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China Books & Literature

The Many Books Lost in the China Floods: Catastrophic Flooding Hits Zhuozhou’s Publishing Industry

After Typhoon Doksuri, some major warehouses in Zhuozhou have seen their depots transform into a sea of floating books.

Manya Koetse

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Dozens of prominent Chinese publishing companies and book warehouses based in Hebei’s Zhuozhou, a major hub for the publishing industry, have witnessed their book depots destroyed as water levels surged as high as the second floor. Distribution will be at a standstill for at least 15 days.

Zhuozhou (涿州) is a county-level city in Baoding, Hebei Province, known as a major hub for the Chinese publishing industry. It is one of the areas that has been badly affected by the heavy rainfall and flash floodings China has seen this week, after Typhoon Doksuri moved from the Philippines to Taiwan toward Beijing and surrounding regions in mainland China.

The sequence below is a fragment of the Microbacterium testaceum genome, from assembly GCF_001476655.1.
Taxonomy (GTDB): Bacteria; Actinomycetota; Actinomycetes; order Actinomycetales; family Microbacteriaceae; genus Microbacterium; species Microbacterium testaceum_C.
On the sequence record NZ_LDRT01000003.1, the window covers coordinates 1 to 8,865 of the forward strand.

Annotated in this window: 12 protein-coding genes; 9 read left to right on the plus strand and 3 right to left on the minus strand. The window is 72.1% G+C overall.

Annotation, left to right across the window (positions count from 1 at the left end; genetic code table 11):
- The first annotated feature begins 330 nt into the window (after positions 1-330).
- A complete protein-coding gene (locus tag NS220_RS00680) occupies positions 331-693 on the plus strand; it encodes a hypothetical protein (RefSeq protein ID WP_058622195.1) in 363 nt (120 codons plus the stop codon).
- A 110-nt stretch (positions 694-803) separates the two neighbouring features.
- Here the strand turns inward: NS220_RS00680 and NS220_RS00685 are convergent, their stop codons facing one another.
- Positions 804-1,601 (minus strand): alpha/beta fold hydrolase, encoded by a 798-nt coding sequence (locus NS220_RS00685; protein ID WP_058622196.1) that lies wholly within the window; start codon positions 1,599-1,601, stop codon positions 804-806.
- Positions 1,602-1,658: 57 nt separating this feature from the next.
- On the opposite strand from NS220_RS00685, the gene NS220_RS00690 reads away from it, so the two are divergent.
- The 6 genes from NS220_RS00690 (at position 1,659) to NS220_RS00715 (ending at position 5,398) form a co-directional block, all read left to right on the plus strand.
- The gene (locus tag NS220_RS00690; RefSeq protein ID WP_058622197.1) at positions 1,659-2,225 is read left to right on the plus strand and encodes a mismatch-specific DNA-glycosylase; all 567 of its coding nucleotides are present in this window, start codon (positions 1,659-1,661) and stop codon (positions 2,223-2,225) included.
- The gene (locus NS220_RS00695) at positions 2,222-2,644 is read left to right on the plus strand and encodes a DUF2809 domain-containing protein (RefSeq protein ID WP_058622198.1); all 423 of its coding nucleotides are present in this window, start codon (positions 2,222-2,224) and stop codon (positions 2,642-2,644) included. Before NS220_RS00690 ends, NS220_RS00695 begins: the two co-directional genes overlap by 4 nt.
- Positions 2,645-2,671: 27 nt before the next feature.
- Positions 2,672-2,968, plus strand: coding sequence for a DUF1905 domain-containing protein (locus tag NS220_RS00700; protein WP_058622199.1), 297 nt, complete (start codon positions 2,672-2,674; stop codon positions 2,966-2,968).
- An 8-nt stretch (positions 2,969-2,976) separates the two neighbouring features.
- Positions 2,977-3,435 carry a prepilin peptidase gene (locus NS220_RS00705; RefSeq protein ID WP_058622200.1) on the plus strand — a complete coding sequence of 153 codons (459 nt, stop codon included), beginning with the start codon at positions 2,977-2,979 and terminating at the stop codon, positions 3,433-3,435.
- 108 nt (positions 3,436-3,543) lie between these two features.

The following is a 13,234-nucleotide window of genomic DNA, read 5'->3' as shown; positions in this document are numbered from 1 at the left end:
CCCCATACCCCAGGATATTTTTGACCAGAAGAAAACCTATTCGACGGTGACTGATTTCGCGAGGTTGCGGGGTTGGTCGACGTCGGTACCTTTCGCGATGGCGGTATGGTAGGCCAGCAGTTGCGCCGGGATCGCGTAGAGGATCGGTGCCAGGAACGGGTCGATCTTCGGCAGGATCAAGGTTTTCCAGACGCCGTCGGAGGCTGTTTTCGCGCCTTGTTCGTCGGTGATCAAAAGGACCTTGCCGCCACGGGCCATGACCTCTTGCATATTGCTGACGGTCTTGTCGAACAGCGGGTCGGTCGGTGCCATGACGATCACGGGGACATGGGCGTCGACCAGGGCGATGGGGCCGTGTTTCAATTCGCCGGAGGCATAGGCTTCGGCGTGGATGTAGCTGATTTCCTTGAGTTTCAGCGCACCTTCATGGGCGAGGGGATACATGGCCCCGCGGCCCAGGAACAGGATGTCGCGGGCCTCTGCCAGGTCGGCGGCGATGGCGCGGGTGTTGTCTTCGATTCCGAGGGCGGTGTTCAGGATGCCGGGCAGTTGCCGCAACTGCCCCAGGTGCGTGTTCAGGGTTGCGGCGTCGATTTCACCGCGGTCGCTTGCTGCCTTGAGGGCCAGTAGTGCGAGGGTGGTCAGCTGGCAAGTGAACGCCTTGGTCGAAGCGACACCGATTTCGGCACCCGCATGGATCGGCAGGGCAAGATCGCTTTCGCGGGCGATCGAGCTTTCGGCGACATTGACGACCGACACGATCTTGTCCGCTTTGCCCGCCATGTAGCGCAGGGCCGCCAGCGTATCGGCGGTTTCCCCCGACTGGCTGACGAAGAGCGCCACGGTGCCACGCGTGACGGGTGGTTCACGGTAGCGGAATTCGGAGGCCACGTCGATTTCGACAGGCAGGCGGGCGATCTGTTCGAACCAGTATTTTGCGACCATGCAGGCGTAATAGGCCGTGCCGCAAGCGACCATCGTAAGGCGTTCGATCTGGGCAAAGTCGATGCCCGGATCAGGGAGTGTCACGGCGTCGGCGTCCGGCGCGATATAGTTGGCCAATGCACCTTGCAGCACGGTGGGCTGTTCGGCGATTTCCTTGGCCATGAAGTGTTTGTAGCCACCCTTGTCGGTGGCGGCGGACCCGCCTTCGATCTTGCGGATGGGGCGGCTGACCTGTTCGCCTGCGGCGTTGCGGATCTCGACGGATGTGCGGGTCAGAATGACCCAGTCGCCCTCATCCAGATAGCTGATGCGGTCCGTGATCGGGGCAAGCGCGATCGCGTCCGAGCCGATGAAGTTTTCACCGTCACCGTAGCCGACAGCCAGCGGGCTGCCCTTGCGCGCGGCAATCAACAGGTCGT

In Zhuozhou, dozens of publishing warehouses were affected by floods and water damage due to the storm, resulting in losses amounting to hundreds of millions of yuan. Zhuozhou’s print media industry is closely linked with the center of China’s publishing industry in Beijing, just 25 miles away.

Some warehouses, such as that of Beijing China Media Times, are as large as 8000 square meters, housing over three million books. According to Sina News, one area that housed around 200 publishing companies was almost entirely flooded.

A Weibo post by the Hong Kong Ta Kung Wen Wei Media Group (HKTKWW, @大公文匯網) showed the status quo at some warehouses, which had changed into a sea of books.

Posted on Weibo by HKTKWW, @大公文匯網, the situation at the Beijing China Media Times book warehouse in Zhuozhou.

Posted on Weibo by HKTKWW, @大公文匯網, the situation at the Beijing China Media Times book warehouse in Zhuozhou.

Publisher Books China (中图网), known as an industry “outlet store” for selling discounted and out-of-print books, also saw its central Zhuozhou warehouse completely flooded.